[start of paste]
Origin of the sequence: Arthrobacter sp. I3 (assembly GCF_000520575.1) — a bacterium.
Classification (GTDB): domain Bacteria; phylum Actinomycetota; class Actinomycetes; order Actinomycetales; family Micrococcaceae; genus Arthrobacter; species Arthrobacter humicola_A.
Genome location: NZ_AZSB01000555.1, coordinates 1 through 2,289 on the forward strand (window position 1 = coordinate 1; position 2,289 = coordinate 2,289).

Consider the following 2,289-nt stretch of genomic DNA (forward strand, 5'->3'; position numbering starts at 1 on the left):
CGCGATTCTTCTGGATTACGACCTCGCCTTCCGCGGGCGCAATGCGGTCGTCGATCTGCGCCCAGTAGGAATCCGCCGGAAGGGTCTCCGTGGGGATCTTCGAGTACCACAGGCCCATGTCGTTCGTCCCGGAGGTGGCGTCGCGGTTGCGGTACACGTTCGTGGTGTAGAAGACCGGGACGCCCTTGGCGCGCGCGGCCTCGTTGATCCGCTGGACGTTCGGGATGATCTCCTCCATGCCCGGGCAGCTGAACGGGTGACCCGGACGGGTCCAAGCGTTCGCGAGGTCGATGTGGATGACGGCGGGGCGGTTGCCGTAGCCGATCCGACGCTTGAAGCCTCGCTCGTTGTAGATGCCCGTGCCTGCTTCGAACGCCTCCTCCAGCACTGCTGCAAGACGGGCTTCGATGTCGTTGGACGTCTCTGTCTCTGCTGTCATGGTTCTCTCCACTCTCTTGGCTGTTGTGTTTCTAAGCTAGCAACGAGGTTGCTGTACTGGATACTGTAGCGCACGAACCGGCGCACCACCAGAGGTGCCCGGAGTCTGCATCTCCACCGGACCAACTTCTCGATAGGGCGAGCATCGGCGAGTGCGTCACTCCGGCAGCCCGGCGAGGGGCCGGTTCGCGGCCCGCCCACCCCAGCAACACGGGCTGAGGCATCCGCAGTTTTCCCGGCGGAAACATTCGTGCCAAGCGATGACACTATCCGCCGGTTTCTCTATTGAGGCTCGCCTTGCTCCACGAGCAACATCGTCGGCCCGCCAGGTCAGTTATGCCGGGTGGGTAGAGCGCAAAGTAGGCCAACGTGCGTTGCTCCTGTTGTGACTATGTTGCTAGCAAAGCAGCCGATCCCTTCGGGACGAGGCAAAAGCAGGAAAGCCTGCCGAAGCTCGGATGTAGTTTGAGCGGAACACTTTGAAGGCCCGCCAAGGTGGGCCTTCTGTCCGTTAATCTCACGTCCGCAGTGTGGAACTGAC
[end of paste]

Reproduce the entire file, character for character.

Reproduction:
Origin of the sequence: Arthrobacter sp. I3 (assembly GCF_000520575.1) — a bacterium.
Classification (GTDB): domain Bacteria; phylum Actinomycetota; class Actinomycetes; order Actinomycetales; family Micrococcaceae; genus Arthrobacter; species Arthrobacter humicola_A.
Genome location: NZ_AZSB01000555.1, coordinates 1 through 2,289 on the forward strand (window position 1 = coordinate 1; position 2,289 = coordinate 2,289).

Consider the following 2,289-nt stretch of genomic DNA (forward strand, 5'->3'; position numbering starts at 1 on the left):
CGCGATTCTTCTGGATTACGACCTCGCCTTCCGCGGGCGCAATGCGGTCGTCGATCTGCGCCCAGTAGGAATCCGCCGGAAGGGTCTCCGTGGGGATCTTCGAGTACCACAGGCCCATGTCGTTCGTCCCGGAGGTGGCGTCGCGGTTGCGGTACACGTTCGTGGTGTAGAAGACCGGGACGCCCTTGGCGCGCGCGGCCTCGTTGATCCGCTGGACGTTCGGGATGATCTCCTCCATGCCCGGGCAGCTGAACGGGTGACCCGGACGGGTCCAAGCGTTCGCGAGGTCGATGTGGATGACGGCGGGGCGGTTGCCGTAGCCGATCCGACGCTTGAAGCCTCGCTCGTTGTAGATGCCCGTGCCTGCTTCGAACGCCTCCTCCAGCACTGCTGCAAGACGGGCTTCGATGTCGTTGGACGTCTCTGTCTCTGCTGTCATGGTTCTCTCCACTCTCTTGGCTGTTGTGTTTCTAAGCTAGCAACGAGGTTGCTGTACTGGATACTGTAGCGCACGAACCGGCGCACCACCAGAGGTGCCCGGAGTCTGCATCTCCACCGGACCAACTTCTCGATAGGGCGAGCATCGGCGAGTGCGTCACTCCGGCAGCCCGGCGAGGGGCCGGTTCGCGGCCCGCCCACCCCAGCAACACGGGCTGAGGCATCCGCAGTTTTCCCGGCGGAAACATTCGTGCCAAGCGATGACACTATCCGCCGGTTTCTCTATTGAGGCTCGCCTTGCTCCACGAGCAACATCGTCGGCCCGCCAGGTCAGTTATGCCGGGTGGGTAGAGCGCAAAGTAGGCCAACGTGCGTTGCTCCTGTTGTGACTATGTTGCTAGCAAAGCAGCCGATCCCTTCGGGACGAGGCAAAAGCAGGAAAGCCTGCCGAAGCTCGGATGTAGTTTGAGCGGAACACTTTGAAGGCCCGCCAAGGTGGGCCTTCTGTCCGTTAATCTCACGTCCGCAGTGTGGAACTGAC